Keeping in mind the decade in which my protagonist would have been born, her parents, and the scope of the series, I tried out a few different names until I hit upon Madison. Madison fit. Madison was just a shade darker, a touch more cynical. She has steel fused at the center of her personality. Her looks were different, too. Madison did not have red hair, and it definitely wasn't curly. It was dark and thick, with a little body. She was a little paler, without Bridget's freckles. She was also smarter but lazier, just as enthusiastic, but with a well-honed ability to think on her feet when her lack of foresight (frequently) lands her in trouble.

I've written book two, and "Madison" still fits. When I think of book three and all the plots I have, "Madison" still works. I am so very, very thankful that my character's names are malleable. I have a feeling that if I'm ever given the chance to name anything with a real birth certificate, I'll be filling out legal documents for a name change before that being is five years old.

Saturday, June 6, 2009


As a big surprise to me, my sister and her husband flew up to celebrate my thirtieth birthday with me yesterday (and through the weekend). While my official birthday is not until the fifteenth, plans prevented us celebrating closer to my birthday...which is all the better for me, since that means that I now get nine days of birthday celebrations!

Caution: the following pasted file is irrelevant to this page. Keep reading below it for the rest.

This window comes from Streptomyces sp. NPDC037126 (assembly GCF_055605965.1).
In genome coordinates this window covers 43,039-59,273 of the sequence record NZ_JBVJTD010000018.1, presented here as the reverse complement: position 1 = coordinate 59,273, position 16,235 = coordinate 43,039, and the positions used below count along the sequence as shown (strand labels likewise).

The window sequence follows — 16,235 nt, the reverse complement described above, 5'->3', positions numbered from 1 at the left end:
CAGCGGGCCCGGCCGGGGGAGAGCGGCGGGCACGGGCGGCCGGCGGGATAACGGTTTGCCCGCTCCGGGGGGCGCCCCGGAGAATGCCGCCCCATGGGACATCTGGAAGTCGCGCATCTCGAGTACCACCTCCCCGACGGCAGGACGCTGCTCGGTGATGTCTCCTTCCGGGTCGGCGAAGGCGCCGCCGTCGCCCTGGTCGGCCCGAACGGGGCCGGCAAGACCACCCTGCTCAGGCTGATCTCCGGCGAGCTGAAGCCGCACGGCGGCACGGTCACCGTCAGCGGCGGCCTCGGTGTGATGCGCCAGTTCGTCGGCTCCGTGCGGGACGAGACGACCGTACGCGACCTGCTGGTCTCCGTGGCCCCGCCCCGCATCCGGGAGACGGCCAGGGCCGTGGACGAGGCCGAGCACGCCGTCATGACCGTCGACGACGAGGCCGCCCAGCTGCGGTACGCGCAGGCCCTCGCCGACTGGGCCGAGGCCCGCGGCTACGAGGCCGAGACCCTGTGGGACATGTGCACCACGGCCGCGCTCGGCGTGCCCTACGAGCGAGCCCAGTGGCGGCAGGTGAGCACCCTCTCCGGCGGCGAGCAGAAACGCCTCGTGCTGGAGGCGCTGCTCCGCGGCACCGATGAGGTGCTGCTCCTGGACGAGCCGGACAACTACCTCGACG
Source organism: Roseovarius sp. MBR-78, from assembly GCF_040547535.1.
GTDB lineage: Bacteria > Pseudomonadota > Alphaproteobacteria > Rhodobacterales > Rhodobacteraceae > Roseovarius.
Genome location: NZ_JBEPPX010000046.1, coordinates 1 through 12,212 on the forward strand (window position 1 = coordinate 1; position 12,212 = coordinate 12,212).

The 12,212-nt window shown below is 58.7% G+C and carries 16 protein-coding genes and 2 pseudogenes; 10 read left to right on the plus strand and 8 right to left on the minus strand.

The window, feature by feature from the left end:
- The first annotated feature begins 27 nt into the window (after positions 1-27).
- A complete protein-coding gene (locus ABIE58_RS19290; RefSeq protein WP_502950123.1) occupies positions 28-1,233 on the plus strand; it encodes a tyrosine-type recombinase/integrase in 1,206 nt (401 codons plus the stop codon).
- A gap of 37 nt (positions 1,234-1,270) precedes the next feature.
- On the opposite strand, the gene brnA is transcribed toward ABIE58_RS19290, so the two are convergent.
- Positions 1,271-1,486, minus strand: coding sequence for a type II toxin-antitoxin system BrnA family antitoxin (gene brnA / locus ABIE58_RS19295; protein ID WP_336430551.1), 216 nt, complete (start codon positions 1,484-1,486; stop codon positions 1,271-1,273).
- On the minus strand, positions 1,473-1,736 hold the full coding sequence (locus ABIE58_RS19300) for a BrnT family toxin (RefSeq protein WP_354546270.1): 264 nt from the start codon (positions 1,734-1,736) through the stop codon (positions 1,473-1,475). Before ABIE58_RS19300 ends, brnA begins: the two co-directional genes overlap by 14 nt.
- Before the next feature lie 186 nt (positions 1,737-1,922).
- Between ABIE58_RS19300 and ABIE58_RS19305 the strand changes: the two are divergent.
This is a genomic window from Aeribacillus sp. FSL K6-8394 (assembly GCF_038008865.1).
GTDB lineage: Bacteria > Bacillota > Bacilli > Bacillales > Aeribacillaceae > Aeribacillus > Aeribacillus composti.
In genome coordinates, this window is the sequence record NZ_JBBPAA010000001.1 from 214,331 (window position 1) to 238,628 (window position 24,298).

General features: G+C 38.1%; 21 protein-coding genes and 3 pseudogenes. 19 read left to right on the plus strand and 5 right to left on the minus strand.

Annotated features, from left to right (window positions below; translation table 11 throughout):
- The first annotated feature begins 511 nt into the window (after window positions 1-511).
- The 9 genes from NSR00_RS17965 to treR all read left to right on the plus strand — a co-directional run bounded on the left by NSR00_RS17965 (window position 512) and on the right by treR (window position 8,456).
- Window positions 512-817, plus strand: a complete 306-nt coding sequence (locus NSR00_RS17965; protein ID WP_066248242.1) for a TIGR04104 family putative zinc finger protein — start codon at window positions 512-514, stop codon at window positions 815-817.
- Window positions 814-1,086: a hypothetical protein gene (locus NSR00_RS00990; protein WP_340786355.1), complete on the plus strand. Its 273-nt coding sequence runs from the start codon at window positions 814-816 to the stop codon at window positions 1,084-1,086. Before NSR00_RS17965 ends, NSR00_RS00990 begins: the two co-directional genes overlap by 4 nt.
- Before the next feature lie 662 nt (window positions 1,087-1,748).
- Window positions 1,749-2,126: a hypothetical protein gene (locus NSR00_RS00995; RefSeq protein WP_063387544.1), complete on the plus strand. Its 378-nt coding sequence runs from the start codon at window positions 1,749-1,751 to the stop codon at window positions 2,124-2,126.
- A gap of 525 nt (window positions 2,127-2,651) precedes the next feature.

Part of the fun today included going to see Pixar's latest release, Up. I went with moderate expectations and purposeful ignorance, or at least as much as I could maintain in light of all the commercials for the film.

Pixar slumped a while ago and fell out of favor in my eyes. After The Incredibles, which I thought was a very fun and entertaining film, I was sorely disappointed by Cars, which after watching I wished I could have those hours back. Ratatouille was somewhat better, but only by comparison to Cars. When Wall-E came along, I wasn't too sure about watching it, but ended up enjoying it.

Up outdid them all. There was not a single moment in the movie when I thought, this is dull or I wish they'd just get on with the story. I was enthralled from the beginning to the end, and I happily participated in the emotions of the film, surprised at the depth and variety the film elicited.

On the car ride back home, we all couldn't stop talking about our favorite parts of the movie. It was a great movie to watch in the theater, and I highly recommend watching it in 3D! I'm even considering renting it again when it comes out on film.

Wednesday, June 3, 2009

What Not To Do

There was no possible way that I could go from reading Jacqueline Carey to another author without comparing the two. I very much wanted to immediately jump into Laurell K Hamilton's Blood Noir, but since I don't own it and it's mere days before my birthday, Cody's forbidden me from purchasing anything for myself. Short of going to Borders and reading it in the store (in hiding, and lying to Cody regarding my whereabouts), I've been reading something else.

That something else I won't name. There's no point in it. It's plain not good. The writing, oh, the writing. To have fallen from Carey to this. This telling not showing book, where the characters do things like (paraphrasing): "something in her sensed Zach was following her" when Zach is actually walking right behind her, and like a normal person, she could hear him, or "it was incredibly complex and simple at once" said about everything from an emotion to the sunrise, without further explanation. And how many times can fear/lust/excitement/joy lance through a person? Surely there are better ways to say it.